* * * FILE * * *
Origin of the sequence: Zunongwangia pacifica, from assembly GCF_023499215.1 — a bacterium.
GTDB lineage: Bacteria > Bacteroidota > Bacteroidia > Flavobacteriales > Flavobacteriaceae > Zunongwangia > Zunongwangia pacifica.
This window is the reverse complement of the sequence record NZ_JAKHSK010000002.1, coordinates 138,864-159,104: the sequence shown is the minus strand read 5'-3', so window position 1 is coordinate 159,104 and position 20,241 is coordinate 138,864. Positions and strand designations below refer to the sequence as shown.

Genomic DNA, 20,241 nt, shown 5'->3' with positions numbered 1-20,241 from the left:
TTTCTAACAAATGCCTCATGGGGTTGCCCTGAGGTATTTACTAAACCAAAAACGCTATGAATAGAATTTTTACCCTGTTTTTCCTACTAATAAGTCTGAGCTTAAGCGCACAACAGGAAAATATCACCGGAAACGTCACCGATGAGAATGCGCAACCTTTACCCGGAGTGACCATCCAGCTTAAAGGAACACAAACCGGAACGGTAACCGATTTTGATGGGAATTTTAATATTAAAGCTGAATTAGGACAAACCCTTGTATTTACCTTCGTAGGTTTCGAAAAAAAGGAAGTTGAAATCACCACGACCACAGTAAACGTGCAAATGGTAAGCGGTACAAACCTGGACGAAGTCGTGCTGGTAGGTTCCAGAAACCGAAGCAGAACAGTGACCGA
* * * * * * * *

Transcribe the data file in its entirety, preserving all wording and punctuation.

Origin of the sequence: Zunongwangia pacifica, from assembly GCF_023499215.1 — a bacterium.
GTDB lineage: Bacteria > Bacteroidota > Bacteroidia > Flavobacteriales > Flavobacteriaceae > Zunongwangia > Zunongwangia pacifica.
This window is the reverse complement of the sequence record NZ_JAKHSK010000002.1, coordinates 138,864-159,104: the sequence shown is the minus strand read 5'-3', so window position 1 is coordinate 159,104 and position 20,241 is coordinate 138,864. Positions and strand designations below refer to the sequence as shown.

Genomic DNA, 20,241 nt, shown 5'->3' with positions numbered 1-20,241 from the left:
TTTCTAACAAATGCCTCATGGGGTTGCCCTGAGGTATTTACTAAACCAAAAACGCTATGAATAGAATTTTTACCCTGTTTTTCCTACTAATAAGTCTGAGCTTAAGCGCACAACAGGAAAATATCACCGGAAACGTCACCGATGAGAATGCGCAACCTTTACCCGGAGTGACCATCCAGCTTAAAGGAACACAAACCGGAACGGTAACCGATTTTGATGGGAATTTTAATATTAAAGCTGAATTAGGACAAACCCTTGTATTTACCTTCGTAGGTTTCGAAAAAAAGGAAGTTGAAATCACCACGACCACAGTAAACGTGCAAATGGTAAGCGGTACAAACCTGGACGAAGTCGTGCTGGTAGGTTCCAGAAACCGAAGCAGAACAGTGACCGA